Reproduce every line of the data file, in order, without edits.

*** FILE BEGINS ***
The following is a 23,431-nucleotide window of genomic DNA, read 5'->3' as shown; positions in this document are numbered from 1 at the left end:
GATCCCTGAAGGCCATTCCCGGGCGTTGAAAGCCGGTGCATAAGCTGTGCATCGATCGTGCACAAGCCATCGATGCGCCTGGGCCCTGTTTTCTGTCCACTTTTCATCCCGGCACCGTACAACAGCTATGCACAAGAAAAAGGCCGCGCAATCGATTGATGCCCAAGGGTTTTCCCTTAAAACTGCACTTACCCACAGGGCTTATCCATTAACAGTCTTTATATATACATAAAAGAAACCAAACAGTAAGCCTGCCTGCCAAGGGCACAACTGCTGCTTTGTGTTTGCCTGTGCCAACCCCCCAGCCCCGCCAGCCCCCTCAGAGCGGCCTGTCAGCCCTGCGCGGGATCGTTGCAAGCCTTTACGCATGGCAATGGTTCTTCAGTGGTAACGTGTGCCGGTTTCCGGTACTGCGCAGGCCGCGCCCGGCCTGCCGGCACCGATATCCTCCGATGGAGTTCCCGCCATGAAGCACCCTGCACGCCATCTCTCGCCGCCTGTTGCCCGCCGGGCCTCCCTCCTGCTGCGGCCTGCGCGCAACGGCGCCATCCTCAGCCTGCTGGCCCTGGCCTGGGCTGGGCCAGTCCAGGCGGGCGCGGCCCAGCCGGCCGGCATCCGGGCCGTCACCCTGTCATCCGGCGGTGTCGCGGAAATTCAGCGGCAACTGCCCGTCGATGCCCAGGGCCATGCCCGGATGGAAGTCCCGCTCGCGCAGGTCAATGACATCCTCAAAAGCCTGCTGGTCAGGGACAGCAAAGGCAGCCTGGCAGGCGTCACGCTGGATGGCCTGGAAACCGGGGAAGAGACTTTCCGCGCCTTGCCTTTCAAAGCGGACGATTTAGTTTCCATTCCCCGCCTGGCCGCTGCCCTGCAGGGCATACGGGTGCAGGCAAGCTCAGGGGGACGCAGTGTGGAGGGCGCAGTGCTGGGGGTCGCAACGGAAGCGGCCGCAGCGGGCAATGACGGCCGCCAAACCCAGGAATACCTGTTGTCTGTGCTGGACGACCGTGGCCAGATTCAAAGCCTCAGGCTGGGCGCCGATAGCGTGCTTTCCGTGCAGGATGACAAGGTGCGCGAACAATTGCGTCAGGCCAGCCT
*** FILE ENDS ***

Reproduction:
The following is a 23,431-nucleotide window of genomic DNA, read 5'->3' as shown; positions in this document are numbered from 1 at the left end:
GATCCCTGAAGGCCATTCCCGGGCGTTGAAAGCCGGTGCATAAGCTGTGCATCGATCGTGCACAAGCCATCGATGCGCCTGGGCCCTGTTTTCTGTCCACTTTTCATCCCGGCACCGTACAACAGCTATGCACAAGAAAAAGGCCGCGCAATCGATTGATGCCCAAGGGTTTTCCCTTAAAACTGCACTTACCCACAGGGCTTATCCATTAACAGTCTTTATATATACATAAAAGAAACCAAACAGTAAGCCTGCCTGCCAAGGGCACAACTGCTGCTTTGTGTTTGCCTGTGCCAACCCCCCAGCCCCGCCAGCCCCCTCAGAGCGGCCTGTCAGCCCTGCGCGGGATCGTTGCAAGCCTTTACGCATGGCAATGGTTCTTCAGTGGTAACGTGTGCCGGTTTCCGGTACTGCGCAGGCCGCGCCCGGCCTGCCGGCACCGATATCCTCCGATGGAGTTCCCGCCATGAAGCACCCTGCACGCCATCTCTCGCCGCCTGTTGCCCGCCGGGCCTCCCTCCTGCTGCGGCCTGCGCGCAACGGCGCCATCCTCAGCCTGCTGGCCCTGGCCTGGGCTGGGCCAGTCCAGGCGGGCGCGGCCCAGCCGGCCGGCATCCGGGCCGTCACCCTGTCATCCGGCGGTGTCGCGGAAATTCAGCGGCAACTGCCCGTCGATGCCCAGGGCCATGCCCGGATGGAAGTCCCGCTCGCGCAGGTCAATGACATCCTCAAAAGCCTGCTGGTCAGGGACAGCAAAGGCAGCCTGGCAGGCGTCACGCTGGATGGCCTGGAAACCGGGGAAGAGACTTTCCGCGCCTTGCCTTTCAAAGCGGACGATTTAGTTTCCATTCCCCGCCTGGCCGCTGCCCTGCAGGGCATACGGGTGCAGGCAAGCTCAGGGGGACGCAGTGTGGAGGGCGCAGTGCTGGGGGTCGCAACGGAAGCGGCCGCAGCGGGCAATGACGGCCGCCAAACCCAGGAATACCTGTTGTCTGTGCTGGACGACCGTGGCCAGATTCAAAGCCTCAGGCTGGGCGCCGATAGCGTGCTTTCCGTGCAGGATGACAAGGTGCGCGAACAATTGCGTCAGGCCAGCCT